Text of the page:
General Laws c. 209A, § 1, defines abuse as "the occurrence of one or more of the following acts between family or household members: (a) attempting to cause or causing physical harm; (b) placing another in fear of imminent serious physical harm; [or] (c) causing another to engage involuntarily in sexual relations by force, threat or duress." Here, the plaintiff proceeded under the third definition of "abuse." The term "sexual relations" is not further defined in G. L. c. 209A, nor has it been clearly defined by this court or the Supreme Judicial Court. It is, however, broadly defined in G. L. c. 268, § 21A, which criminalizes sexual relations between employees of correctional institutions and inmates, as "intentional, inappropriate contact of a sexual nature, including, but not limited to conduct prohibited by [various enumerated criminal sexual offenses]." In the context of G. L. c. 209A, we do not believe that the Legislature intended to define "sexual relations" so narrowly as to encompass only acts of sexual intercourse, where the statute seeks to protect victims from further sexual abuse and where it has been defined broadly in another chapter of the General Laws. The plaintiff testified that after she said, "I'm done, I'm tired," and communicated that she wanted the defendant to stop, he remained physically on top of her and continued to masturbate over her until he ejaculated. In connection with conduct that is encompassed by the phrase "sexual relations," no less than in the context of "sexual intercourse" as used in the statutes proscribing rape, a person's consent may be withdrawn prior to or during the act. See Commonwealth v. Enimpah, 81 Mass. App. Ct. 657, 658-661 (2012). The evidence, taken in the light most favorable to the plaintiff, was sufficient for the fact finder to conclude that the defendant caused the plaintiff to engage involuntarily in sexual relations.
We further conclude that sufficient evidence was introduced to prove that the sexual relations between the parties were the product of force. The term "force" is not further defined in G. L. c. 209A, § 1, and has not been clearly defined by the case law interpreting the statute. Force is an element of both the offense of rape, G. L. c. 265, § 22,3 and of child rape, G. L. c. 265, § 22A,4 and cases examining the sufficiency of the evidence as it relates to the use of force in that context are instructive. In Commonwealth v. Armstrong, 73 Mass. App. Ct. 245, 254 (2008), this court concluded that sufficient evidence was presented to conclude that the defendant raped the victim, a child, by physical force where "the defendant pulled the victim's legs apart and positioned himself against her spread legs while he engaged in oral sex." In Commonwealth v. Stockhammer, 409 Mass. 867, 873 (1991), the Supreme Judicial Court concluded that sufficient evidence was presented to overcome the defendant's motion for a required finding of not guilty where the evidence indicated that the defendant physically "forced the complainant onto her bed, removed and disarranged her clothes while holding her down, and had intercourse with her while the complainant pushed at him and told him to stop." Using these cases as guidance, and taking the evidence in the light most favorable to the plaintiff, we conclude that the defendant's remaining physically on top of the plaintiff and masturbating to ejaculation after she said, "I'm done. I'm tired" was sufficient to establish the element of force as it appears in G. L. c. 209A, § 1 (c).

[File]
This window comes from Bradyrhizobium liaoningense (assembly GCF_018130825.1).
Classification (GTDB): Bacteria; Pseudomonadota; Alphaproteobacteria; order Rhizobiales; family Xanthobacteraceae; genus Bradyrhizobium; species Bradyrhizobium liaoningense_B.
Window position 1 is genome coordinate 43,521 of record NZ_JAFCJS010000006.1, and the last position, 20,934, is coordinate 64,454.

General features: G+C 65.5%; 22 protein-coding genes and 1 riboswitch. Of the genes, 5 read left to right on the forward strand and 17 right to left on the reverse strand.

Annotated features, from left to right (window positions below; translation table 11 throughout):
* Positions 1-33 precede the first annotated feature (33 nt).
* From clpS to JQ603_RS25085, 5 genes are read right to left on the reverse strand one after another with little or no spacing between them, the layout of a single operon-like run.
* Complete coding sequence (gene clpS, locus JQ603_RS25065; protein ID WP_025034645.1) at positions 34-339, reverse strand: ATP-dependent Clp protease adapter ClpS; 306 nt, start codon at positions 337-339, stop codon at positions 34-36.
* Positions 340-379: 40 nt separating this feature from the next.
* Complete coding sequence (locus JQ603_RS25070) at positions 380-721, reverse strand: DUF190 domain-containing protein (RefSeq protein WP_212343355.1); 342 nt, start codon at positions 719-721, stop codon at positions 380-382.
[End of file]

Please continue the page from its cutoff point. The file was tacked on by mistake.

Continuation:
2. Motion for a directed finding in a G. L. c. 209A case. A party who seeks either an initial G. L. c. 209A order or an extension of an order previously issued has the burden of proving, by a preponderance of the evidence, that he or she is "suffering from abuse." Iamele v. Asselin, 444 Mass. 734, 736 (2005), quoting G. L. c. 209A, § 3. See Frizado v. Frizado, 420 Mass. 592, 596, 597 (1995); Guidelines for Judicial Practice: Abuse Prevention Proceedings § 5:04 (2011). The defendant is not required to testify or present evidence, although the judge may draw an adverse inference against a defendant who fails to testify. Id. at 596. The drawing of an adverse inference alone is insufficient to establish that the plaintiff has set forth an adequate case for relief. See id. "Thus a defendant's failure to testify cannot be used to justify the issuance of an abuse prevention order until a case is presented on other evidence." Id.
The defendant argues in the alternative that apart from his rulings of law, the judge had independent grounds to dismiss the plaintiff's complaint at the close of her evidence by exercising his right as the finder of fact and simply choosing not to believe the plaintiff's testimony in whole or in part. See Mass. R. Civ. P. 41 (b) (2).5 See also Skowronski v. Sachs, 62 Mass. App. Ct. 630, 633 n.4 (2004); Ryan, Elliott & Co. v. Leggat, McCall & Werner, Inc., 8 Mass. App. Ct. 686, 689-690 (1979). Generally, Mass. R. Civ. P. 41 (b) (2) allows a judge to apply the directed verdict standard from Mass. R. Civ. P. 50 (a), 365 Mass. 814 (1974),6 and, viewing the evidence in the light most favorable to the plaintiff, determine whether from anywhere in the evidence there are facts from which a rational inference may be drawn in favor of the plaintiff. See Curtiss-Wright Corp. v. Edel-Brown Tool & Die Co., 381 Mass. 1, 3-4 (1980). Alternatively, Mass. R. Civ. P. 41 (b) (2) allows a judge to exercise his or her discretion as the trier of fact, "weigh[ing] the evidence and resolv[ing] all questions of credibility, ambiguity, and contradiction in reaching a decision." Ryan, Elliott & Co., 8 Mass. App. Ct. at 689. Written factual findings supporting the judge's decision to allow a motion for involuntary dismissal must be made pursuant to Mass. R. Civ. P. 52 (a), as amended, 423 Mass. 1402 (1996), when the judge follows the second option and elects to act as a trier of fact. See Mass. R. Civ. P. 41 (b) (2).